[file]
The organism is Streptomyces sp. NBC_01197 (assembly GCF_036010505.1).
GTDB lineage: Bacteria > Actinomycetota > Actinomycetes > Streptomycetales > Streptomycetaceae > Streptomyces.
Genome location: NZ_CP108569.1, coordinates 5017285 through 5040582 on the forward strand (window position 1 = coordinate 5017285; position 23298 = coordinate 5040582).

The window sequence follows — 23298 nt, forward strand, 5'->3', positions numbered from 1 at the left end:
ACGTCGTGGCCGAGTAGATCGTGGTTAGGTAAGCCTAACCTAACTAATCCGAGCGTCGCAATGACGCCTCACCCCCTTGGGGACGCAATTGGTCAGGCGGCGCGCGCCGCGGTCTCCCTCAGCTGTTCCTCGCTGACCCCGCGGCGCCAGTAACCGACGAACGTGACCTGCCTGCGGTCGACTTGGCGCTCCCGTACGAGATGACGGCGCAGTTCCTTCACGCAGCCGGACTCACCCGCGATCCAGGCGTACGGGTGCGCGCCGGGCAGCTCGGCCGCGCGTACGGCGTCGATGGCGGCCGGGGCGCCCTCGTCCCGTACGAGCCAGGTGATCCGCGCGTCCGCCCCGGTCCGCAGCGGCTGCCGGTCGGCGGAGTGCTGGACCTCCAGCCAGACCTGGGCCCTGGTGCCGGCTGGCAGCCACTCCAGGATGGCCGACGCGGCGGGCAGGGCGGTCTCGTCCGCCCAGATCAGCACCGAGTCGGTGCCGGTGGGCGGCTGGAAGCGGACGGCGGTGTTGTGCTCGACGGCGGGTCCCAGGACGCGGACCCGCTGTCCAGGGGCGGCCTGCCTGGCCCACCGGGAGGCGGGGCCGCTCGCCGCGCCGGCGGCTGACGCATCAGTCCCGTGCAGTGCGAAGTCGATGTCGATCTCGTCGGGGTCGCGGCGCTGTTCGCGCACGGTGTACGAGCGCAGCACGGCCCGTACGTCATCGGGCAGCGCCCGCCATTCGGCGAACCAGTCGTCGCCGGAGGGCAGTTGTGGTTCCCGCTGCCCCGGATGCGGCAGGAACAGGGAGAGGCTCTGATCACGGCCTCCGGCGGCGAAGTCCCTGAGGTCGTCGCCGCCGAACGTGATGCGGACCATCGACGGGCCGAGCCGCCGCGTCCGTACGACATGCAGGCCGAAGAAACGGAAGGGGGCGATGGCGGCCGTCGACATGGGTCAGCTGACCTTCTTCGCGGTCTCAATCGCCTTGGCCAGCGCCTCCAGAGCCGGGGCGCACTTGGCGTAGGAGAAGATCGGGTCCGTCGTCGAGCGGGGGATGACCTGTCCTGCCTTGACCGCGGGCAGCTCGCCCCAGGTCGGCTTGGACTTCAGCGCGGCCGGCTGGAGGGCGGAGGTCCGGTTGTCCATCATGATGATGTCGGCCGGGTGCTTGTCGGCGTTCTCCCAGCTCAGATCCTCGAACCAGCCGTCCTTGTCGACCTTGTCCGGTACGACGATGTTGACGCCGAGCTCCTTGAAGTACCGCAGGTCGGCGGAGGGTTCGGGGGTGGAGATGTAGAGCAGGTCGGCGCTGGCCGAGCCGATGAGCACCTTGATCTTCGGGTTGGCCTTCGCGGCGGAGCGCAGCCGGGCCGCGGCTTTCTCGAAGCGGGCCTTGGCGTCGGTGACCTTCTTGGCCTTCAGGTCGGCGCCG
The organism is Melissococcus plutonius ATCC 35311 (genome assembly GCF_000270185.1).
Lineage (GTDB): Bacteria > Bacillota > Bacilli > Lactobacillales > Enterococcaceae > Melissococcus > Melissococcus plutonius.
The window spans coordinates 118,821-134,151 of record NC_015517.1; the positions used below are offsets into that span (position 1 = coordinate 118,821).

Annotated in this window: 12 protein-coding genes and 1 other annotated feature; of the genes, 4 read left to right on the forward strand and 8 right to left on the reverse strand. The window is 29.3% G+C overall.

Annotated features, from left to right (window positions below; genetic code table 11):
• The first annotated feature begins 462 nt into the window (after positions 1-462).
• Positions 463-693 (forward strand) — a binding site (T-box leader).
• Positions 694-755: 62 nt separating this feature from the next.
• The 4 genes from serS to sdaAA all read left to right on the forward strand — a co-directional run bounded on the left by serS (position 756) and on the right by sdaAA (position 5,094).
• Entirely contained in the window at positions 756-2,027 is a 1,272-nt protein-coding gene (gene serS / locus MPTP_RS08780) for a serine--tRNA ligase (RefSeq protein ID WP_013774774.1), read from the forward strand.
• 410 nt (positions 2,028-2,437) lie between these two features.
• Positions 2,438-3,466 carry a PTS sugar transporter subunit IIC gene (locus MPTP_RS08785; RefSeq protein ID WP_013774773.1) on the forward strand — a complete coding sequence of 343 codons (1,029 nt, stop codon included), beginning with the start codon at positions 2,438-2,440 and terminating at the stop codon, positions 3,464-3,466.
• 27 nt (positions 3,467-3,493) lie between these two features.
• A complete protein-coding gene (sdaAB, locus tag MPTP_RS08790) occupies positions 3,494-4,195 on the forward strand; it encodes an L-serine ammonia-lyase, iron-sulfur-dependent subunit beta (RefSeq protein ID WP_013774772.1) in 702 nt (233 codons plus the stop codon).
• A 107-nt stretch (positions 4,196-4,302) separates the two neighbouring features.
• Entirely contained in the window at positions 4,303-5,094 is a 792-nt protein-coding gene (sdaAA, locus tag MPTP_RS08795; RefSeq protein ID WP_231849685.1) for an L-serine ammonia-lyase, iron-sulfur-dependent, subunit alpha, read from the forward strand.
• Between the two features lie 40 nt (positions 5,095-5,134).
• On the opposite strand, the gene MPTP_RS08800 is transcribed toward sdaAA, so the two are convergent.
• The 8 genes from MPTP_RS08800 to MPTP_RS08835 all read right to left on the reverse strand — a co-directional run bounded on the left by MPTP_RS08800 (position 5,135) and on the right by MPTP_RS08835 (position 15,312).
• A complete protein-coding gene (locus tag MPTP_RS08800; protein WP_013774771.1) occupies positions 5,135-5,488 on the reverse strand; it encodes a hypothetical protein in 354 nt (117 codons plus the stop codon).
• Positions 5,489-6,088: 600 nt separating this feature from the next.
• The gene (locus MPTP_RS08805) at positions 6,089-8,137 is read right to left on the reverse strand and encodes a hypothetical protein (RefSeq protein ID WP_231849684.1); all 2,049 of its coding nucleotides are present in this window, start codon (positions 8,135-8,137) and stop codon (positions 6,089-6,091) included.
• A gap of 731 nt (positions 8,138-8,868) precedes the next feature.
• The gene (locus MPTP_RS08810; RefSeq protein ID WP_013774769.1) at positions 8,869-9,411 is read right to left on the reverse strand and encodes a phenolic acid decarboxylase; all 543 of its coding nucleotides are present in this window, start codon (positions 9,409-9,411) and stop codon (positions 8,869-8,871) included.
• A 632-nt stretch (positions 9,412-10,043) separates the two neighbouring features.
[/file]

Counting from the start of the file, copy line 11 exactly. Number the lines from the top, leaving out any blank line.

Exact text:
• The first annotated feature begins 462 nt into the window (after positions 1-462).